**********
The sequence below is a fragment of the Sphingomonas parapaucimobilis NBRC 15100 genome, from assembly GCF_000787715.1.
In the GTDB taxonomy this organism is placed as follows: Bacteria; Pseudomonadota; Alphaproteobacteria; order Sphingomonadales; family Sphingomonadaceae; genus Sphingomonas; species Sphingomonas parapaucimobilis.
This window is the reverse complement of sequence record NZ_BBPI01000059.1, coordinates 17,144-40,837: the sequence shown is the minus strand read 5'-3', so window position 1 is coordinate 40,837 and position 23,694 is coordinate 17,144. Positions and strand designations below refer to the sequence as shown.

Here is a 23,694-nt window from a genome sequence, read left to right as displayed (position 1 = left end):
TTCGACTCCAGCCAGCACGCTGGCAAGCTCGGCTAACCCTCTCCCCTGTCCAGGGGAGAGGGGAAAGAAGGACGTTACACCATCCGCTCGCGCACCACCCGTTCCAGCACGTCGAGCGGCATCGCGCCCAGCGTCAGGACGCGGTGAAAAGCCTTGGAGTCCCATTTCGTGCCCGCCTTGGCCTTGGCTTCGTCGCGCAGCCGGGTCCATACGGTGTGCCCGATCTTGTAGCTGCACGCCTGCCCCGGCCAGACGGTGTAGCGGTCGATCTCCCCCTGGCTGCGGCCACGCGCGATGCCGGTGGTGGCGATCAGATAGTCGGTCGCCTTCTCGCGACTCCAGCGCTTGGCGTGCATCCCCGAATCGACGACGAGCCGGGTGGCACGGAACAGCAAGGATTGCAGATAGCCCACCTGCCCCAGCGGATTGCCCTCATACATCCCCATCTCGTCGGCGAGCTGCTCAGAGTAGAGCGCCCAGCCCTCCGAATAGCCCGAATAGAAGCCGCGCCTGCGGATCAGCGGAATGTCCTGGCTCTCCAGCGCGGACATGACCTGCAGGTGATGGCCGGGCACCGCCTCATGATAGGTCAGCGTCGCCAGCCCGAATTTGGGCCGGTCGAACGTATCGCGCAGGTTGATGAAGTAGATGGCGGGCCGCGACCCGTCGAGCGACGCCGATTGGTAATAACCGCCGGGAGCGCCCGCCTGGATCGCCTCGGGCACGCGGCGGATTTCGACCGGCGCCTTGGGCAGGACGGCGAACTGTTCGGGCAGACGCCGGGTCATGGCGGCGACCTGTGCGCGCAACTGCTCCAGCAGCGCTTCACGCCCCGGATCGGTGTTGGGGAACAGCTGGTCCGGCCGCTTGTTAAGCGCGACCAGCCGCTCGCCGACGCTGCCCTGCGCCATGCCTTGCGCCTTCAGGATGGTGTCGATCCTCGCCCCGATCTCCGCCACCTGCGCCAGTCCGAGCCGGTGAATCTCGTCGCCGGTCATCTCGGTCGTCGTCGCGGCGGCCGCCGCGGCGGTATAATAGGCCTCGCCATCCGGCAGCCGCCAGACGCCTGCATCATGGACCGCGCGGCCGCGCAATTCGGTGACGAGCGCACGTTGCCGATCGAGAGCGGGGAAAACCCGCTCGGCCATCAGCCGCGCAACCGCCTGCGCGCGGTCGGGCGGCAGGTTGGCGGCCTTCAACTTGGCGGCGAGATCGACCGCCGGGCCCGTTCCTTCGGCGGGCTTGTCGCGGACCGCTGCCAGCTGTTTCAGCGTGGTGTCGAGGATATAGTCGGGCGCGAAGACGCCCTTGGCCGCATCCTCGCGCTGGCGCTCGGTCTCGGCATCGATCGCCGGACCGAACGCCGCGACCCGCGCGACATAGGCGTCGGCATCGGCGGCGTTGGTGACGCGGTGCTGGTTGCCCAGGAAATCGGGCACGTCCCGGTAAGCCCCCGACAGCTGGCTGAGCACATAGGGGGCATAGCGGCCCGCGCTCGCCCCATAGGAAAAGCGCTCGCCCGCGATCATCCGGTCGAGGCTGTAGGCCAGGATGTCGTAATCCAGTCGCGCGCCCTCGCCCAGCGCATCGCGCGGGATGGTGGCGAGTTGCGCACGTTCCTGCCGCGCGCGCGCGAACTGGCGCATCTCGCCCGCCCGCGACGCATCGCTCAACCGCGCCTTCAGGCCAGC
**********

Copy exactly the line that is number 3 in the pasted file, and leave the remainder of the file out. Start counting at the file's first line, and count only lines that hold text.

This window is the reverse complement of sequence record NZ_BBPI01000059.1, coordinates 17,144-40,837: the sequence shown is the minus strand read 5'-3', so window position 1 is coordinate 40,837 and position 23,694 is coordinate 17,144. Positions and strand designations below refer to the sequence as shown.